Nevada’s U.S. Attorney and FBI director issued a joint warning Monday about various fraud schemes surfacing in the wake of the coronavirus outbreak.
A week after U.S. Attorney Nicholas Trutanich appointed a special prosecutor to lead fraud investigations related to the pandemic, he and FBI Special Agent in Charge Aaron Rouse said scammers have started to defraud people during the public health emergency.
“They are setting up websites, contacting people by phone and email, and posting disinformation on social media platforms,” a Department of Justice news release stated.
The scams range from offering phony testing for cash to promoting and selling fake vaccines to bogus supply shops and charities.
Trutanich and Rouse urged the public to verify companies, charities or individuals and be wary of unsolicited contact regarding the virus.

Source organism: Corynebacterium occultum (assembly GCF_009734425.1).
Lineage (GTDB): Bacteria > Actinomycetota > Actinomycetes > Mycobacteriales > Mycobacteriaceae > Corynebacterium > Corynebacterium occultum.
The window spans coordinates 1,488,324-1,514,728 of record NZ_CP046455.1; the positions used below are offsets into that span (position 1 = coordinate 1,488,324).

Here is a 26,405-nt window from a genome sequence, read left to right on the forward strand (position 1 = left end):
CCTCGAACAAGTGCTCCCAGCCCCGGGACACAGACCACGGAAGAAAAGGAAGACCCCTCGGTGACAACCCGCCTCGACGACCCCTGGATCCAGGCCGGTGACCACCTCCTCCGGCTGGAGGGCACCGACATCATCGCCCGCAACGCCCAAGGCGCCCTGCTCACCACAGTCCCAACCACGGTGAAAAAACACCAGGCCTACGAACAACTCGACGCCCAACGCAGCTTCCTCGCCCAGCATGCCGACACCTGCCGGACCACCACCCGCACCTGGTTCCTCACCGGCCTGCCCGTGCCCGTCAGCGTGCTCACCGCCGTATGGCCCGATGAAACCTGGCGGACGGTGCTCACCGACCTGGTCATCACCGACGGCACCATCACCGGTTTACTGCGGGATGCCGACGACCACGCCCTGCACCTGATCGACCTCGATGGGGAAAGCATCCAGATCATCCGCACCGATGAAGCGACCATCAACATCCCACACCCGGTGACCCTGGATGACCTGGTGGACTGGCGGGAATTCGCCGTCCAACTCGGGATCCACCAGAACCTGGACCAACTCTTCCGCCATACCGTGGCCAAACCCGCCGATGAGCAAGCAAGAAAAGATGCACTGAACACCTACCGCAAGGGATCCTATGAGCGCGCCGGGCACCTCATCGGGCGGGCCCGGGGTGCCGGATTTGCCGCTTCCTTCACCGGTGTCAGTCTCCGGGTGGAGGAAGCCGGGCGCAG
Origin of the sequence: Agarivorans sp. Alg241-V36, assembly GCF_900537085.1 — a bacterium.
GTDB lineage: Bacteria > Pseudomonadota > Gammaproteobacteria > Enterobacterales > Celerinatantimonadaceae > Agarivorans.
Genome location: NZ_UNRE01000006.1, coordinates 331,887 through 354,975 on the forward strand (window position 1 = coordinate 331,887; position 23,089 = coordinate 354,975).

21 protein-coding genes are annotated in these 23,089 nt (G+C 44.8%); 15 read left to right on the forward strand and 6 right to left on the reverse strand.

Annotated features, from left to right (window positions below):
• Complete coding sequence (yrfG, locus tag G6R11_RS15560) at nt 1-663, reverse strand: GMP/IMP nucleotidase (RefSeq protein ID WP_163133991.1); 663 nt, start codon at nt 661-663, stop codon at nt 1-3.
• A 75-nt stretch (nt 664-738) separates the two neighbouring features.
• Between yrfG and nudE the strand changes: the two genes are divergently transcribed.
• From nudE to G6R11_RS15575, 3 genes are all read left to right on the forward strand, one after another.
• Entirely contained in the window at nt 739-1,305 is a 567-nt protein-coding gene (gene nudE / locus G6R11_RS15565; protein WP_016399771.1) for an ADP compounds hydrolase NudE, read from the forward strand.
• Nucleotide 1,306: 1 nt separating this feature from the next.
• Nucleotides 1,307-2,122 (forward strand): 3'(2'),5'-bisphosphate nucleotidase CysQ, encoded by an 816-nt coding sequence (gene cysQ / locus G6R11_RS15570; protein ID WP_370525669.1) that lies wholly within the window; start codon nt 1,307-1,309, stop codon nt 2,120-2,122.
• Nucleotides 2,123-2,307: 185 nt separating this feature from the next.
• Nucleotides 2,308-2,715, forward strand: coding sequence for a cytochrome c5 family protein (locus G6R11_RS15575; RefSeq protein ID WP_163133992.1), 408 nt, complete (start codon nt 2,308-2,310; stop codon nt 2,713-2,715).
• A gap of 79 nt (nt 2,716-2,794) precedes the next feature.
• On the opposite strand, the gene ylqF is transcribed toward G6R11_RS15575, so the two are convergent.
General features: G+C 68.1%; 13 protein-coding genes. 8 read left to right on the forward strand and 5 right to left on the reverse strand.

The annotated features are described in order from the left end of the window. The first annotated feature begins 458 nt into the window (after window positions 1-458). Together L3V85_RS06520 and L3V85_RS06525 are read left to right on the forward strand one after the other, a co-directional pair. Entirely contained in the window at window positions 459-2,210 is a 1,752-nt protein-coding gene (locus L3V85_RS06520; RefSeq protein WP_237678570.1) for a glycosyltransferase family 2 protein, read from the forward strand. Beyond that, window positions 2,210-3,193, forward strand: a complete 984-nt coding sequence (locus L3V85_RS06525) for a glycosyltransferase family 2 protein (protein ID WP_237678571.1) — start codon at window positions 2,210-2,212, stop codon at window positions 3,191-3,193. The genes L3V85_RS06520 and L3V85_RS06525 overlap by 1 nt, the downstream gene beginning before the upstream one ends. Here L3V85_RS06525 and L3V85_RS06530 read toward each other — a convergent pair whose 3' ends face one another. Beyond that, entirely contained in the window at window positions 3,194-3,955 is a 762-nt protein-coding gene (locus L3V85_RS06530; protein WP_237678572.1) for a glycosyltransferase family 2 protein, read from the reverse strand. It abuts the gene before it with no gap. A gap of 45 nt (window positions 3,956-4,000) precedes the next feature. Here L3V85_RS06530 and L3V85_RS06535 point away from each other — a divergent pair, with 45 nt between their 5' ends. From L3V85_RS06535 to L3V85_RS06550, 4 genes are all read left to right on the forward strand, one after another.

Last week, Trutanich said that Assistant U.S. Attorney Jamie Mickelson would help prevent fraud schemes in Nevada.
The DOJ also announced on Monday that a federal court in Texas had issued a temporary restraining order against the operators of a website aimed at profiting from the outbreak with a claim of access to a World Health Organization coronavirus vaccine, which does not exist.
The first order aimed at virus fraud targeted coronavirusmedicalkit.com, which offered vaccine kits for a $4.95 shipping fee.
“The Department of Justice will not tolerate criminal exploitation of this national emergency for personal gain,” Assistant Attorney General Jody Hunt said in the announcement.